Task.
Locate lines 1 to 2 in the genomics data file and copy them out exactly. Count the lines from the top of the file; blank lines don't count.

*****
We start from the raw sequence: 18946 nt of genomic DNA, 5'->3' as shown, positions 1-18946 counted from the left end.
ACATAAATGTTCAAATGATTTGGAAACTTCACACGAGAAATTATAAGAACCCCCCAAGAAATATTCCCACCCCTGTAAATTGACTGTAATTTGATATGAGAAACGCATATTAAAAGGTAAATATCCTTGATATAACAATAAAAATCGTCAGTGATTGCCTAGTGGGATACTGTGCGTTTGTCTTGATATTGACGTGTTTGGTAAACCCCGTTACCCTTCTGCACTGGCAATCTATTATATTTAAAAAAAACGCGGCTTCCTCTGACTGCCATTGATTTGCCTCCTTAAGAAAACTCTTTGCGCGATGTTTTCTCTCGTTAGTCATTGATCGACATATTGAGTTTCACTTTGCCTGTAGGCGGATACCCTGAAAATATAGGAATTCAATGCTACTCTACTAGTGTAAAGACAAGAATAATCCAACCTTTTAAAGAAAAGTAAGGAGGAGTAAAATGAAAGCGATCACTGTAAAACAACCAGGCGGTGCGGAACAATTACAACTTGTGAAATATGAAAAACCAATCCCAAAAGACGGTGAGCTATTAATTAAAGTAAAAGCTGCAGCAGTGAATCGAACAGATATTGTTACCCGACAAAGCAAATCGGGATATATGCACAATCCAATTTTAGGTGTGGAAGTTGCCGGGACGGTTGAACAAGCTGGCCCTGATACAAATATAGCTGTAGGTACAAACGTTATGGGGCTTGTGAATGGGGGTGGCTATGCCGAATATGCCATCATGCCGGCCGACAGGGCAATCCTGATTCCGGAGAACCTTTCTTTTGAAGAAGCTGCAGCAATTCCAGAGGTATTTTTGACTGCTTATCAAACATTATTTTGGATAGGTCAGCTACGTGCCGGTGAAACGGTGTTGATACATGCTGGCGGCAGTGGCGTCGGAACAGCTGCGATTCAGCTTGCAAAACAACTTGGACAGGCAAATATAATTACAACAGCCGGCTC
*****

We start from the raw sequence: 18946 nt of genomic DNA, 5'->3' as shown, positions 1-18946 counted from the left end.
ACATAAATGTTCAAATGATTTGGAAACTTCACACGAGAAATTATAAGAACCCCCCAAGAAATATTCCCACCCCTGTAAATTGACTGTAATTTGATATGAGAAACGCATATTAAAAGGTAAATATCCTTGATATAACAATAAAAATCGTCAGTGATTGCCTAGTGGGATACTGTGCGTTTGTCTTGATATTGACGTGTTTGGTAAACCCCGTTACCCTTCTGCACTGGCAATCTATTATATTTAAAAAAAACGCGGCTTCCTCTGACTGCCATTGATTTGCCTCCTTAAGAAAACTCTTTGCGCGATGTTTTCTCTCGTTAGTCATTGATCGACATATTGAGTTTCACTTTGCCTGTAGGCGGATACCCTGAAAATATAGGAATTCAATGCTACTCTACTAGTGTAAAGACAAGAATAATCCAACCTTTTAAAGAAAAGTAAGGAGGAGTAAAATGAAAGCGATCACTGTAAAACAACCAGGCGGTGCGGAACAATTACAACTTGTGAAATATGAAAAACCAATCCCAAAAGACGGTGAGCTATTAATTAAAGTAAAAGCTGCAGCAGTGAATCGAACAGATATTGTTACCCGACAAAGCAAATCGGGATATATGCACAATCCAATTTTAGGTGTGGAAGTTGCCGGGACGGTTGAACAAGCTGGCCCTGATACAAATATAGCTGTAGGTACAAACGTTATGGGGCTTGTGAATGGGGGTGGCTATGCCGAATATGCCATCATGCCGGCCGACAGGGCAATCCTGATTCCGGAGAACCTTTCTTTTGAAGAAGCTGCAGCAATTCCAGAGGTATTTTTGACTGCTTATCAAACATTATTTTGGATAGGTCAGCTACGTGCCGGTGAAACGGTGTTGATACATGCTGGCGGCAGTGGCGTCGGAACAGCTGCGATTCAGCTTGCAAAACAACTTGGACAGGCAAATATAATTACAACAGCCGGCTC